Investments in the form of securities can be purchased in Primary Market or Secondary Market. Purchase in primary market involves applying to the institutions which offer securities and getting allotment. Purchase in secondary market involves purchase through stock exchanges or from other sources through brokers, bankers, etc. Sale of investment is usually done in secondary market through brokers or bankers.
Purchase or sale of investments may be at par or at premium or at discount. Par value is the nominal value or face value of a security. If the amount paid is more than face value, the excess amount is the premium. If the amount paid is less than the face value, the difference is the discount.
There may be expense of acquisition like brokerage, stamp duty, transfer fees etc, which should be added to the cost of the investments. Thus investment must be recorded at the purchase price suitably adjusted for expenses of acquisitions. Similarly, when investments are sold, the sale proceeds should be reduced to the extent of the expenses relating to sale like brokerage and other incidental expenses.
It should be noted that the capital cost of investments along with the acquisition expenses should be treated as cost of investment; but any amount paid to the seller of securities towards interest or dividend should not be a part of cost of investments. Similarly, when investments are sold, the interest or dividend received along with sale price should be excluded for computation of profit or loss on sale of the investments.
Cum Interest and Ex Interest Quotations:
Interest is usually paid once in six months on all fixed interest bearing securities like government bonds and debentures. If purchase or sale takes place on the dates of interest payment, the price quoted is exclusively for the securities. However, if the investment transactions take place on any other date, the seller must receive not only the value of the securities sold but also the interest till that date from previous interest payment date. If the price quoted includes the interest also, it is cum-interest price. If the price does not include interest it is ex-interest price. Cum-interest price is the total amount payable to the seller. From the cum-interest price interest should be subtracted to find the amount paid for the securities. Ex-interest price is the amount payable for the securities. Interest should be added to the ex-interest price to find the total amount payable to the seller.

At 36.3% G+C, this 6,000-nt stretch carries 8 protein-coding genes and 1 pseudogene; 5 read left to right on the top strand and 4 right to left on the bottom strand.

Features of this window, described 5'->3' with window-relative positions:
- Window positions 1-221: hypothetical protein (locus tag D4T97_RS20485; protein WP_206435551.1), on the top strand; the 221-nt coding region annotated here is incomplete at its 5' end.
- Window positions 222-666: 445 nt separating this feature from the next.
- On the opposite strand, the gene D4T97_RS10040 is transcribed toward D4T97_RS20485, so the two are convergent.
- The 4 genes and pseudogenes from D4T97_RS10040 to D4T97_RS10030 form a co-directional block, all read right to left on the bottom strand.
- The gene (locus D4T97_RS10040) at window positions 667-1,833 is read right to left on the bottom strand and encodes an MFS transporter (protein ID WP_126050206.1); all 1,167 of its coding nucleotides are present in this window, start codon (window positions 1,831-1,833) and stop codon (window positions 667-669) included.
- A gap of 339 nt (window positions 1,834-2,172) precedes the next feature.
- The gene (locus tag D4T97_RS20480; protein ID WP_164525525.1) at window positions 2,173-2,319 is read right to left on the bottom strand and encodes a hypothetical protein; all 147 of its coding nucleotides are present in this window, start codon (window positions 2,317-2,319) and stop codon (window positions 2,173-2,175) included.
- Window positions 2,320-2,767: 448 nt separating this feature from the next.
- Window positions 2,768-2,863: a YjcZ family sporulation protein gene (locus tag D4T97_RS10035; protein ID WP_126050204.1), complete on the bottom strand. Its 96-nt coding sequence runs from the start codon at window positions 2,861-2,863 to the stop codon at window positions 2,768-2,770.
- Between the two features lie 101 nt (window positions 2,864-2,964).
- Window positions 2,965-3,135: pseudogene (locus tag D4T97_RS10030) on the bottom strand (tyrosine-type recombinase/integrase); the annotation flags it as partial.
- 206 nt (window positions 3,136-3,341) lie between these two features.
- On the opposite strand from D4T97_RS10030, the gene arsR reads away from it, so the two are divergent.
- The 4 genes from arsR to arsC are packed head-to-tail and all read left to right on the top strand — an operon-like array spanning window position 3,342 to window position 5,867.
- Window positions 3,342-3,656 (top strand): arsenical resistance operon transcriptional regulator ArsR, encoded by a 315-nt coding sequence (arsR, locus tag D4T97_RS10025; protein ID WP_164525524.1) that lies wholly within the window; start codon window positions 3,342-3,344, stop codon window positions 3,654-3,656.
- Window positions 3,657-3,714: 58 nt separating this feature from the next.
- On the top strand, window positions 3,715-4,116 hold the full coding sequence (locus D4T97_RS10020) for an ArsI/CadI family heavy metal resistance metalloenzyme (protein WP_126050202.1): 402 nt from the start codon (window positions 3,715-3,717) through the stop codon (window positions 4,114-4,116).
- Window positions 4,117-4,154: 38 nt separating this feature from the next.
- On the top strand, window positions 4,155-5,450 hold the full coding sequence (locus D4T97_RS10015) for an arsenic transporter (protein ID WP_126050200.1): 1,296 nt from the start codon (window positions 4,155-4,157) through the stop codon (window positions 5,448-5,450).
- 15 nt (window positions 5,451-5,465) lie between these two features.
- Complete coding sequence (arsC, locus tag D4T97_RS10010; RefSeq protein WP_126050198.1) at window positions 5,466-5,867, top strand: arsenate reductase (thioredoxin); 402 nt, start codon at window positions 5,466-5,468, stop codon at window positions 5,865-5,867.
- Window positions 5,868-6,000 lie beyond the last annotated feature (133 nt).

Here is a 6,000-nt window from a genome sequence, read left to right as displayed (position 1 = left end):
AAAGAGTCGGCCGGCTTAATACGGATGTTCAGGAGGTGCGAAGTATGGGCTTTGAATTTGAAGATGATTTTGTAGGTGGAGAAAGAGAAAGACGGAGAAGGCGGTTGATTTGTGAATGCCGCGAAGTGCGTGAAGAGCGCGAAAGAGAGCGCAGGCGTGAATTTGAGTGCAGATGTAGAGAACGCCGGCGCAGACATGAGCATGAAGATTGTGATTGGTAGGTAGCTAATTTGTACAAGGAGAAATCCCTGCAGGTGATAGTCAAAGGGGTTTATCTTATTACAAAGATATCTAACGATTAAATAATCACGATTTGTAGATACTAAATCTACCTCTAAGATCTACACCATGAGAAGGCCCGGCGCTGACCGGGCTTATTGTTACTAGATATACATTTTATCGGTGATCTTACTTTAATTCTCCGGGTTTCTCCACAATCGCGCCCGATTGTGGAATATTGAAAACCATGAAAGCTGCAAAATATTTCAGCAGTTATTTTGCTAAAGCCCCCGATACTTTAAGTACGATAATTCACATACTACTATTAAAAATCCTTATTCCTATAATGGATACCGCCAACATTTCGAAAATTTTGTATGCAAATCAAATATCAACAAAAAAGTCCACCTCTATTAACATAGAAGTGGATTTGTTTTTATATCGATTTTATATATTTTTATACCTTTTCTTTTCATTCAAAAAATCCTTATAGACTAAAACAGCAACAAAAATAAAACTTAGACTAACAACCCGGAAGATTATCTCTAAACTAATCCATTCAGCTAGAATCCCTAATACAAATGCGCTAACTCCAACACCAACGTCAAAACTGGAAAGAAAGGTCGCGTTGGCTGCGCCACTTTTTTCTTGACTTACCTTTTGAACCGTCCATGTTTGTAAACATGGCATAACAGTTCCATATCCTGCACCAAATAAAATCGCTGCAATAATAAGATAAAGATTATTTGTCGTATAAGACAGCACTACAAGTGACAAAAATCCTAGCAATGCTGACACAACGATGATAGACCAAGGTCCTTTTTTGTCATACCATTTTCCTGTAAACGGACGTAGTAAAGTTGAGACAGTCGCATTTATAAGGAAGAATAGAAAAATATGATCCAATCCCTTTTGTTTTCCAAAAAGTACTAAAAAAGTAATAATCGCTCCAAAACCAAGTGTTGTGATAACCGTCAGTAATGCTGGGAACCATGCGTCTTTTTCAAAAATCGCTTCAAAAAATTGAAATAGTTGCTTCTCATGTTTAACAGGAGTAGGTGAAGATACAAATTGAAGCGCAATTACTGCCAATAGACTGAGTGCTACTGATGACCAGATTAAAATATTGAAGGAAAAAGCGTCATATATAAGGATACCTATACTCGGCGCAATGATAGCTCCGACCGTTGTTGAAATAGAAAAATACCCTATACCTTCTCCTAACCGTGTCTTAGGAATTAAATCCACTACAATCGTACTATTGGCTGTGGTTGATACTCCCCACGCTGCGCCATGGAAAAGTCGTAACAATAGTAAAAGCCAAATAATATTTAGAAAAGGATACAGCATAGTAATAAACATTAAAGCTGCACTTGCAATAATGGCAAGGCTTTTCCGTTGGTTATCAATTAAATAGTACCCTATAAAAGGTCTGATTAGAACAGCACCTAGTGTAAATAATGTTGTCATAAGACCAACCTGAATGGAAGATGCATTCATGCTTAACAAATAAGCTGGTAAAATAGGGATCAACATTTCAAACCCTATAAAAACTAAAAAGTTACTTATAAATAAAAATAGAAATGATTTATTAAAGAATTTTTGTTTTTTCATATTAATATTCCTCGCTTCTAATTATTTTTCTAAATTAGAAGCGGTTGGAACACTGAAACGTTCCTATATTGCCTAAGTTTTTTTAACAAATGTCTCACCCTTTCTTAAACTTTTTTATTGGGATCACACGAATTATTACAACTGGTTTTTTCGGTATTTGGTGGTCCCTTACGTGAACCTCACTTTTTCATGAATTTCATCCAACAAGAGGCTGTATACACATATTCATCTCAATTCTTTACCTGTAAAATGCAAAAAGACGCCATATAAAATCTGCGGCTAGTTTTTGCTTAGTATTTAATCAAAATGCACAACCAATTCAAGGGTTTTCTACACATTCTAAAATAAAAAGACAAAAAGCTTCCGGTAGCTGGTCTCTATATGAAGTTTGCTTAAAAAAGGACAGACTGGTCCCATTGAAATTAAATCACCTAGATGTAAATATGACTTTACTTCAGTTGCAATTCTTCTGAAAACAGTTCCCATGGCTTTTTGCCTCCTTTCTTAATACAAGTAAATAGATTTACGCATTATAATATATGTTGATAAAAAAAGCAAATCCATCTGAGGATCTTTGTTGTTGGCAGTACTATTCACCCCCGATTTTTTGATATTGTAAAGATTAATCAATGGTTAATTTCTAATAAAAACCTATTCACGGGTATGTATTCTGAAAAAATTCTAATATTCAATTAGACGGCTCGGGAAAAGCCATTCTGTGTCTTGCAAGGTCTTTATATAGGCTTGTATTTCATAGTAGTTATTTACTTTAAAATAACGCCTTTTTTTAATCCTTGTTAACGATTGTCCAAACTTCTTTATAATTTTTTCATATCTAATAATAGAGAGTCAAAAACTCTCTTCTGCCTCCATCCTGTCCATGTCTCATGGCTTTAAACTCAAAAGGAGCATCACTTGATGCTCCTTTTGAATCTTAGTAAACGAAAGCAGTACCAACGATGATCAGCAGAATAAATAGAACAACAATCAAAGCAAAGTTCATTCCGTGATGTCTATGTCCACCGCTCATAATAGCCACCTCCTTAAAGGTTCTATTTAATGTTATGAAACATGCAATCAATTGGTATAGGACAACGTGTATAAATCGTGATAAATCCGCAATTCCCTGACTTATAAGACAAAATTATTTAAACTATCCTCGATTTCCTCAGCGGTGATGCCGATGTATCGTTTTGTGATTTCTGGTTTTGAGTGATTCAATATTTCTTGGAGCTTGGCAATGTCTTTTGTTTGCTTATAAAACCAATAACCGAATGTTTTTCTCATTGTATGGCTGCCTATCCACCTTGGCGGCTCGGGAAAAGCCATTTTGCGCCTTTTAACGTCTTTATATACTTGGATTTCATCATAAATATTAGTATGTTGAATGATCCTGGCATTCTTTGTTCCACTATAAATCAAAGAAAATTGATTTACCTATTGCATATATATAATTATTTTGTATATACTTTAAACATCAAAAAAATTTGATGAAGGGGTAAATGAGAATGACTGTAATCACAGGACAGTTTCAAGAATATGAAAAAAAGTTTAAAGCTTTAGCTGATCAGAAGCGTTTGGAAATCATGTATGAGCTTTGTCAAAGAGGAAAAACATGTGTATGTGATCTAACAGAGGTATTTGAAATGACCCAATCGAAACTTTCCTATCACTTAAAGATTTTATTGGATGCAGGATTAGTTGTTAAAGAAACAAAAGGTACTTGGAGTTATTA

Capital cost of investment or real price = cum-interest price + acquisition costs interest or
Ex-interest price + acquisition costs.
Investment in Equity Shares
Investment account for equity shares acquired has to be maintained, keeping the following special features in mind:
1. Cost of investment includes the amount paid for the shares, brokerage, stamp duty and transfer fees etc.
2. Bonus shares may be received as per the terms of such issue. Bonus increases the number of shares held, without involving any additional cash payment. As a result, the average cost of the shares reduces. In the absence of specific instruction, weighted average cost is used when shares are sold to find out the loss or profit on sale.
Holders of equity shares may be allowed to subscribe for further shares of a company on rights basis. Each shareholder can pay the required amount as per the terms of the issue and get the shares for which he is eligible on rights basis.
The Right can also be renounced by a shareholder in favor of somebody else who can buy the rights shares. The shareholder receives some amount as consideration for the renouncement.
Cum Dividend Purchase
Unlike fixed income bearing securities, the dividend amount cannot be exactly calculated till it is received. So, the entire amount paid should be shown as cost of purchase.
1. Calculation of Return on Investment
2. Investment Criteria
3. Portfolio of Marketable Securities